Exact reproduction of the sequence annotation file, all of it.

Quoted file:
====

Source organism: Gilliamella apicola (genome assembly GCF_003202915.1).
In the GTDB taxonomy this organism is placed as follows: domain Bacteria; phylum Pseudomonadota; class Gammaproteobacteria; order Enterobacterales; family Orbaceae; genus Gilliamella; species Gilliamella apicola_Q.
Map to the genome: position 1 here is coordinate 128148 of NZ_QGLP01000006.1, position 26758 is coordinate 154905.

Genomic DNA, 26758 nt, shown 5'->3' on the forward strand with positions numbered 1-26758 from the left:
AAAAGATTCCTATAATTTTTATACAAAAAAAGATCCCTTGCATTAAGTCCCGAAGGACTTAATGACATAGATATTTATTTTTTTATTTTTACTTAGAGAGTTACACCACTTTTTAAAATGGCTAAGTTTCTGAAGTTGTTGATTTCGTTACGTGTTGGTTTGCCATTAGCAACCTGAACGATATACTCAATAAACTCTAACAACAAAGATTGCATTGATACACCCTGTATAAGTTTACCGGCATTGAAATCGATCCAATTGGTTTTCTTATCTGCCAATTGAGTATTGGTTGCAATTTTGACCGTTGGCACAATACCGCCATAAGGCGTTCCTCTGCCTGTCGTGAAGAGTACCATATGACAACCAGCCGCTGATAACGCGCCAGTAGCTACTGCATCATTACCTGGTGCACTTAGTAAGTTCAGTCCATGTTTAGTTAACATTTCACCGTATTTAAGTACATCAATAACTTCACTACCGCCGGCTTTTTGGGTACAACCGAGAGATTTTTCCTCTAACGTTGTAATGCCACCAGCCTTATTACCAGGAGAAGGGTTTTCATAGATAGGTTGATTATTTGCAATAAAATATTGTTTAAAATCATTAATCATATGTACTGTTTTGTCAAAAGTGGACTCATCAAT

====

Source organism: Gilliamella apicola (genome assembly GCF_003202915.1).
In the GTDB taxonomy this organism is placed as follows: domain Bacteria; phylum Pseudomonadota; class Gammaproteobacteria; order Enterobacterales; family Orbaceae; genus Gilliamella; species Gilliamella apicola_Q.
Map to the genome: position 1 here is coordinate 128148 of NZ_QGLP01000006.1, position 26758 is coordinate 154905.

Genomic DNA, 26758 nt, shown 5'->3' on the forward strand with positions numbered 1-26758 from the left:
AAAAGATTCCTATAATTTTTATACAAAAAAAGATCCCTTGCATTAAGTCCCGAAGGACTTAATGACATAGATATTTATTTTTTTATTTTTACTTAGAGAGTTACACCACTTTTTAAAATGGCTAAGTTTCTGAAGTTGTTGATTTCGTTACGTGTTGGTTTGCCATTAGCAACCTGAACGATATACTCAATAAACTCTAACAACAAAGATTGCATTGATACACCCTGTATAAGTTTACCGGCATTGAAATCGATCCAATTGGTTTTCTTATCTGCCAATTGAGTATTGGTTGCAATTTTGACCGTTGGCACAATACCGCCATAAGGCGTTCCTCTGCCTGTCGTGAAGAGTACCATATGACAACCAGCCGCTGATAACGCGCCAGTAGCTACTGCATCATTACCTGGTGCACTTAGTAAGTTCAGTCCATGTTTAGTTAACATTTCACCGTATTTAAGTACATCAATAACTTCACTACCGCCGGCTTTTTGGGTACAACCGAGAGATTTTTCCTCTAACGTTGTAATGCCACCAGCCTTATTACCAGGAGAAGGGTTTTCATAGATAGGTTGATTATTTGCAATAAAATATTGTTTAAAATCATTAATCATATGTACTGTTTTGTCAAAAGTGGACTCATCAAT